See, hitting this “one year” mark, while initially symbolic of the healthy lifeline of my relationship, is pretty significant for me in a lot of ways.  Because it’s really the year anniversary of many successful changes that I’ve made in my life in a short amount of time – changing cities, lifestyles, relationships, financial status and essentially careers.  And while I’m beyond satisfied and proud of my accomplishments, as I said earlier, I try to always remember that it continues to be a work in progress.  And it’s going to be…for a very…long…time.

How are we currently balancing our lives?  Are we progressing along a diagonal line of balance, or simply laterally or upwards (one or the other)?  What I mean by simply upwards, is the act of thinking just about the next step, and then the next big thing after that, and what we want after that (thinking upwards, essentially)?  When we do that, are we omitting the importance of allowing ourselves some lateral movement, the days where we’re not moving up… we’re just being… just enjoying where we are and what we have, before we attempt to make the next jump or climb the next step?  Conversely, are we overly content with moving COMPLETELY laterally, or on a straight, flat sideways line, without any plans to move upwards toward something bigger, a better self, and just accepting complacency as a way of life?  Both are extremes, but if you balance lateral movement (the everyday enjoyment and being) with upward movement (the achieving and moving forward with your goals), you have diagonal movement.  And that’s exactly what I said it was – balance between being and doing.

On the days where I’m clearly doing more upward movement than lateral being, I certainly feel it, and it comes in the form of burnout, frustration and feeling overwhelmed and under-satisfied.  But that doesn’t happen often, because I’ve learned how to identify when I’m moving too quickly on that upward road and putting myself in danger of getting to that catabolic place.  The red light goes off, and when I feel myself going that direction of upward burnout, I slow down, and go back to being… being in and around the things that I appreciate and make up the authentic individual that I am. For me, it’s art, music and enjoying the company of close friends and family in environments that offer the kind of positive, uplifting energy I thrive upon.  And then I get back to work.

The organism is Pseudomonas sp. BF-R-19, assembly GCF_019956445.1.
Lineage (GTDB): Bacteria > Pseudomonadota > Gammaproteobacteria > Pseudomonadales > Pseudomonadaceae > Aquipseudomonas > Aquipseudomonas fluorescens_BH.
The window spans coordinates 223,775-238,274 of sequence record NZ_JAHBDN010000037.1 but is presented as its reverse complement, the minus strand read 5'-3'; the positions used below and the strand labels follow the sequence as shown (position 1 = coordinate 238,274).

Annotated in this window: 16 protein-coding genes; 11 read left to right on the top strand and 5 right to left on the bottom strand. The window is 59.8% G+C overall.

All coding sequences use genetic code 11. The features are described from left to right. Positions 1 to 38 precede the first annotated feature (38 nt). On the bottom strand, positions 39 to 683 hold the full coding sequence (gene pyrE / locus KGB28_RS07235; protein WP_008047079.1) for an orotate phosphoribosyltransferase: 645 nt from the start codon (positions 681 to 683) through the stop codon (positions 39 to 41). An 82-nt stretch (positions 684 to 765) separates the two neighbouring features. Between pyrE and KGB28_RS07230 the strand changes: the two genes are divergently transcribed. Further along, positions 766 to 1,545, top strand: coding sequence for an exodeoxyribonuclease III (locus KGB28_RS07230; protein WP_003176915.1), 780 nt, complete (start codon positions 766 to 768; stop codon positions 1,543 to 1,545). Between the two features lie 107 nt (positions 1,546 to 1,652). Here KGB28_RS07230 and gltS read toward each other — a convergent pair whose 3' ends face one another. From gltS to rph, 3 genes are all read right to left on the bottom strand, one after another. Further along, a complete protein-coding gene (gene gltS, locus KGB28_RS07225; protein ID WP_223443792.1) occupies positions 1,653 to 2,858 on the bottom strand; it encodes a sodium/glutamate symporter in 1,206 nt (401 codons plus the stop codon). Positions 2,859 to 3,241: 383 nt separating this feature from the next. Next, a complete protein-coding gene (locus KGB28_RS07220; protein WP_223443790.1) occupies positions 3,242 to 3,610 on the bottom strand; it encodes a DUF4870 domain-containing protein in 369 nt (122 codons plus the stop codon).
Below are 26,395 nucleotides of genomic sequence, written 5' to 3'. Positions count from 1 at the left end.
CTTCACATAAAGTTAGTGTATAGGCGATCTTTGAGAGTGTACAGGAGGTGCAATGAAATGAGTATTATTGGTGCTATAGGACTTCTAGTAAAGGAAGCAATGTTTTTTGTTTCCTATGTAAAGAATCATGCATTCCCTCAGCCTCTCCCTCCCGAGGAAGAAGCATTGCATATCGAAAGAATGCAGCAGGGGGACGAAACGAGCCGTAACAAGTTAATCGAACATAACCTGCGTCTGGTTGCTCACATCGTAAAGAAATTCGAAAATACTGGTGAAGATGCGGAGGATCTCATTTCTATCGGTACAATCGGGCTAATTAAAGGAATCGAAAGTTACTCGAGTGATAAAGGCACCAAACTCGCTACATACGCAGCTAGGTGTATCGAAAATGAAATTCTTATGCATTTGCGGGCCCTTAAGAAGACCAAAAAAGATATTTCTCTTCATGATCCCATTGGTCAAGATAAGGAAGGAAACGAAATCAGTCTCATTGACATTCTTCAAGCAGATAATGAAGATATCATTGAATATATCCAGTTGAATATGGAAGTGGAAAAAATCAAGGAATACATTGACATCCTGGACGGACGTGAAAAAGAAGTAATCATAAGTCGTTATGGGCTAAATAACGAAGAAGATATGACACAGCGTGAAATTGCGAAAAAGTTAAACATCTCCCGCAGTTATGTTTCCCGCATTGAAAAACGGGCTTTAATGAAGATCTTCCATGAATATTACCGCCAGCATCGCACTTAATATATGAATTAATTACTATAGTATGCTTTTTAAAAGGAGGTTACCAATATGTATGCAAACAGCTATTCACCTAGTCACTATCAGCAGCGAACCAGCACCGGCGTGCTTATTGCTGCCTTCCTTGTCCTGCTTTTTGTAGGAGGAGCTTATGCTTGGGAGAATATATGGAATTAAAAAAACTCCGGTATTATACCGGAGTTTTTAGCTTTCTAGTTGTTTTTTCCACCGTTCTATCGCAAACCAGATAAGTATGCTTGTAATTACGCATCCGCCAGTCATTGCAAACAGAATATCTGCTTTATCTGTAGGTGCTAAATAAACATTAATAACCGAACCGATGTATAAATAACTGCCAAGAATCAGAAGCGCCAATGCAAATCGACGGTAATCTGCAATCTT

So what’s your acceptable incline?  At what degree of diagonal movement do you feel balanced?  90 degrees is complete upward movement, while zero degrees is complete lateral movement.  For me, I’d say right now I’m around 60 degrees, because while I enjoy simply being the things I love and taking time to enjoy them, I also thrive on the thrill of my business, my customers and coming up with fresh new ideas to move that forward.  Some days I might feel more like 40 degrees, like on Friday, when I will be at the beach all day in New Jersey, winding down with my best friend and taking a day completely devoted to fun, sun and beachey cocktails.  Maybe I’ll even go 35.

My Visual Interpretation